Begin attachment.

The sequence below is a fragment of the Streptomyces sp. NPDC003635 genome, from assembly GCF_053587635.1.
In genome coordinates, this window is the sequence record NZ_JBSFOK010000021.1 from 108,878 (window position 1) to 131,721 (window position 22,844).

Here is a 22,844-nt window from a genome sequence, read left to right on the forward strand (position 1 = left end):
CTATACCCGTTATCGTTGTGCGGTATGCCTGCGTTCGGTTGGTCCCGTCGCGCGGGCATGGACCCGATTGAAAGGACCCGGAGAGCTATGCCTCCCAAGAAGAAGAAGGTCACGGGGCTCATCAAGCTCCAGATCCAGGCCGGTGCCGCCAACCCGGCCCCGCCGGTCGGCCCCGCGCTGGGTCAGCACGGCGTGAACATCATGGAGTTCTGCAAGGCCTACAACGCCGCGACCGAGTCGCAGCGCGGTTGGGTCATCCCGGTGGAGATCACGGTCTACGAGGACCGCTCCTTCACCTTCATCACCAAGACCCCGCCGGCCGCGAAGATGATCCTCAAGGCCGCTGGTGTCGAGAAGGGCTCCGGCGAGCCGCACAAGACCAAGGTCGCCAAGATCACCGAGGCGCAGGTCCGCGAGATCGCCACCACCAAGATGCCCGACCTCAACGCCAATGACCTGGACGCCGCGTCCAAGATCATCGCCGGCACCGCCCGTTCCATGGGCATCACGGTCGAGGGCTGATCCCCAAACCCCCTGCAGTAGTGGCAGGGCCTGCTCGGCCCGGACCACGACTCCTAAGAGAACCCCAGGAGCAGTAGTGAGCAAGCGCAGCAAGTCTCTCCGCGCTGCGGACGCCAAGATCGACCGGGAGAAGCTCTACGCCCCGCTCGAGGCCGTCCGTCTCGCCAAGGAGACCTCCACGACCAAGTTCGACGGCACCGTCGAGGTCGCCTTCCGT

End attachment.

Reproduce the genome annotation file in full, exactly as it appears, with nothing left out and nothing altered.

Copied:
The sequence below is a fragment of the Streptomyces sp. NPDC003635 genome, from assembly GCF_053587635.1.
In genome coordinates, this window is the sequence record NZ_JBSFOK010000021.1 from 108,878 (window position 1) to 131,721 (window position 22,844).

Here is a 22,844-nt window from a genome sequence, read left to right on the forward strand (position 1 = left end):
CTATACCCGTTATCGTTGTGCGGTATGCCTGCGTTCGGTTGGTCCCGTCGCGCGGGCATGGACCCGATTGAAAGGACCCGGAGAGCTATGCCTCCCAAGAAGAAGAAGGTCACGGGGCTCATCAAGCTCCAGATCCAGGCCGGTGCCGCCAACCCGGCCCCGCCGGTCGGCCCCGCGCTGGGTCAGCACGGCGTGAACATCATGGAGTTCTGCAAGGCCTACAACGCCGCGACCGAGTCGCAGCGCGGTTGGGTCATCCCGGTGGAGATCACGGTCTACGAGGACCGCTCCTTCACCTTCATCACCAAGACCCCGCCGGCCGCGAAGATGATCCTCAAGGCCGCTGGTGTCGAGAAGGGCTCCGGCGAGCCGCACAAGACCAAGGTCGCCAAGATCACCGAGGCGCAGGTCCGCGAGATCGCCACCACCAAGATGCCCGACCTCAACGCCAATGACCTGGACGCCGCGTCCAAGATCATCGCCGGCACCGCCCGTTCCATGGGCATCACGGTCGAGGGCTGATCCCCAAACCCCCTGCAGTAGTGGCAGGGCCTGCTCGGCCCGGACCACGACTCCTAAGAGAACCCCAGGAGCAGTAGTGAGCAAGCGCAGCAAGTCTCTCCGCGCTGCGGACGCCAAGATCGACCGGGAGAAGCTCTACGCCCCGCTCGAGGCCGTCCGTCTCGCCAAGGAGACCTCCACGACCAAGTTCGACGGCACCGTCGAGGTCGCCTTCCGT